The oldest part of the Rig Veda Samhita was orally composed in north-western India (Punjab) between c. 1500 and 1200 BCE,[note 1] while book 10 of the Rig Veda, and the other Samhitas were composed between 1200 and 900 BCE more eastward, between the Yamuna and the Ganges rivers, the heartland of Aryavarta and the Kuru Kingdom (c. 1200 – c. 900 BCE). The "circum-Vedic" texts, as well as the redaction of the Samhitas, date to c. 1000–500 BCE.
Chronology, transmission, and interpretation
The Vedas are among the oldest sacred texts. The bulk of the Rigveda Samhita was composed in the northwestern region (Punjab) of the Indian subcontinent, most likely between c. 1500 and 1200 BCE, although a wider approximation of c. 1700–1100 BCE has also been given.[note 1] The other three Samhitas are considered to date from the time of the Kuru Kingdom, approximately c. 1200–900 BCE. The "circum-Vedic" texts, as well as the redaction of the Samhitas, date to c. 1000–500 BCE, resulting in a Vedic period, spanning the mid 2nd to mid 1st millennium BCE, or the Late Bronze Age and the Iron Age.[note 7] The Vedic period reaches its peak only after the composition of the mantra texts, with the establishment of the various shakhas all over Northern India which annotated the mantra samhitas with Brahmana discussions of their meaning, and reaches its end in the age of Buddha and Panini and the rise of the Mahajanapadas (archaeologically, Northern Black Polished Ware). Michael Witzel gives a time span of c. 1500 to c. 500–400 BCE. Witzel makes special reference to the Near Eastern Mitanni material of the 14th century BCE, the only epigraphic record of Indo-Aryan contemporary to the Rigvedic period. He gives 150 BCE (Patañjali) as a terminus ante quem for all Vedic Sanskrit literature, and 1200 BCE (the early Iron Age) as terminus post quem for the Atharvaveda.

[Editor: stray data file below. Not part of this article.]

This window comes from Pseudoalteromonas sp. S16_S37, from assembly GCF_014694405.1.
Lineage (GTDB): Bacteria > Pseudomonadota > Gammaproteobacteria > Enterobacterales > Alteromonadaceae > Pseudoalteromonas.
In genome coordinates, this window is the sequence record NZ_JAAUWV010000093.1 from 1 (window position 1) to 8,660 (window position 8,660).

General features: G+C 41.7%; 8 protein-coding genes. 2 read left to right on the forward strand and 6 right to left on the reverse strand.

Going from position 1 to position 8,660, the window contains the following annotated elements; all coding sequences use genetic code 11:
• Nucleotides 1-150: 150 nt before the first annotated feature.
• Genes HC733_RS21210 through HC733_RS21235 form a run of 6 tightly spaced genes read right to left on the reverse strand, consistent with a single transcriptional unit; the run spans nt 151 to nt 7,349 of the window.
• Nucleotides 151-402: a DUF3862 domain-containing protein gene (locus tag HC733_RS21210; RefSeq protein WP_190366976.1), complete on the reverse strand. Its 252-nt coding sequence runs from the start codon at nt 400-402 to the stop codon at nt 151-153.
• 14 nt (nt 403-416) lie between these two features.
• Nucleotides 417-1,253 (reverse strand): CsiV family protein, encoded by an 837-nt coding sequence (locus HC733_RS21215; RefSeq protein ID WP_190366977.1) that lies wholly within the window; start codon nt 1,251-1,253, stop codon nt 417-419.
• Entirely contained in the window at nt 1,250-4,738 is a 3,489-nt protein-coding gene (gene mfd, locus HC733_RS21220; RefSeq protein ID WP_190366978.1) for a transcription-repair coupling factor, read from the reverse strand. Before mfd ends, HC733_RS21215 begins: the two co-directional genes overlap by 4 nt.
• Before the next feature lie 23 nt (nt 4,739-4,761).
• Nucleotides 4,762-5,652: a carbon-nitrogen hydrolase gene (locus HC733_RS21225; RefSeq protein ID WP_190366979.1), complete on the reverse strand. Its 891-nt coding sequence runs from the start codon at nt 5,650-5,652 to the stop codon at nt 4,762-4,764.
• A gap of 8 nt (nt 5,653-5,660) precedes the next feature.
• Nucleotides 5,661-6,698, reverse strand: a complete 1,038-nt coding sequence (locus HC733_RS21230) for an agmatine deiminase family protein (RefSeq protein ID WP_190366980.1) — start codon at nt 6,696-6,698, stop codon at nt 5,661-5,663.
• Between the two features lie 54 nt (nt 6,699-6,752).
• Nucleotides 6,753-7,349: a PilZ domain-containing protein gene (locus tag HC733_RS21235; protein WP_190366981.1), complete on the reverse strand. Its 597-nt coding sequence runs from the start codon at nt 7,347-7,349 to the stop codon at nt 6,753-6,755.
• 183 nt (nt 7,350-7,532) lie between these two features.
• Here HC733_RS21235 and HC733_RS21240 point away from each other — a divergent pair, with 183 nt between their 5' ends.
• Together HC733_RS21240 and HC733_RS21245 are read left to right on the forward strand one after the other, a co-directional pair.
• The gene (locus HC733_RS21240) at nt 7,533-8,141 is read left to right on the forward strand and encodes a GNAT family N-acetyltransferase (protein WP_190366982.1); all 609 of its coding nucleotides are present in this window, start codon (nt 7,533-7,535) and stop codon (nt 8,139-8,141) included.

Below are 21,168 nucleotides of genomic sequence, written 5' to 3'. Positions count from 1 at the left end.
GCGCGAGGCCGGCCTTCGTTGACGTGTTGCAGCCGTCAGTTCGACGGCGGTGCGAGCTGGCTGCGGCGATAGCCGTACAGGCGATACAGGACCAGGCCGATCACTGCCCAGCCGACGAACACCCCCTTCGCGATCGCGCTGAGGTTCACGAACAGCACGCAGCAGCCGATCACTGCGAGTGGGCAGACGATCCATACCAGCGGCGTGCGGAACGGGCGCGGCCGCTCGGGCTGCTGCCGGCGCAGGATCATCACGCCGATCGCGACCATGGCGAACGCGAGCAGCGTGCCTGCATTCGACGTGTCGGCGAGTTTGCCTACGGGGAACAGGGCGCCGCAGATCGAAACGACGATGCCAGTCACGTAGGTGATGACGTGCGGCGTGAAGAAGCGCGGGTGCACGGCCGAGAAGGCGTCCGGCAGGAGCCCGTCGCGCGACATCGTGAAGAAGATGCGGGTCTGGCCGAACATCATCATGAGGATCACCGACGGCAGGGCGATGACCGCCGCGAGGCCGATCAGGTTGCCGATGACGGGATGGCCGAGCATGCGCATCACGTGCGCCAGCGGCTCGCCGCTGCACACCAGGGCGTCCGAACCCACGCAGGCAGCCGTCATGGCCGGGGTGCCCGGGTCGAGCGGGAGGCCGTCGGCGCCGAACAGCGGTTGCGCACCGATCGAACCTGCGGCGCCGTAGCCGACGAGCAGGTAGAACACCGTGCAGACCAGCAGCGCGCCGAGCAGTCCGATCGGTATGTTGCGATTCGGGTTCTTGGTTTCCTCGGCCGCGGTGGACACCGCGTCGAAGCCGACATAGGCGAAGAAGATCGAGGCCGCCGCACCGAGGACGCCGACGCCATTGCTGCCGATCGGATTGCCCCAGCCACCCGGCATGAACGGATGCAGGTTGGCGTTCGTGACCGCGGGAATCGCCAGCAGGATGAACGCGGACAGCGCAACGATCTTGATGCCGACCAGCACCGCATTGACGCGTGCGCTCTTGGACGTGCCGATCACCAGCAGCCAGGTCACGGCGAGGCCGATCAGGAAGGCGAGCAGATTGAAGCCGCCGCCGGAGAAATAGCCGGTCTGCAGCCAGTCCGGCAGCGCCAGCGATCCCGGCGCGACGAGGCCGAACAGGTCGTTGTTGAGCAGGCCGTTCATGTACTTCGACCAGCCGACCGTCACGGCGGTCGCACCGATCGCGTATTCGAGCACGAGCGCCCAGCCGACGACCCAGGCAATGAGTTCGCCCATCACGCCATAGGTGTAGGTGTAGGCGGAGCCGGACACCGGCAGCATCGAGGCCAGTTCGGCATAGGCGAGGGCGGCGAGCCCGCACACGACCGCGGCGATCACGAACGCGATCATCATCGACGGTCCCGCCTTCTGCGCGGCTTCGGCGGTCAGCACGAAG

The Vedas were orally transmitted since their composition in the Vedic period for several millennia. The authoritative transmission of the Vedas is by an oral tradition in a sampradaya from father to son or from teacher (guru) to student (shishya), believed to be initiated by the Vedic rishis who heard the primordial sounds. Only this tradition, embodied by a living teacher, can teach the correct pronunciation of the sounds and explain hidden meanings, in a way the "dead and entombed manuscript" cannot do.[note 8] As Leela Prasad states, "According to Shankara, the "correct tradition" (sampradaya) has as much authority as the written Shastra," explaining that the tradition "bears the authority to clarify and provide direction in the application of knowledge."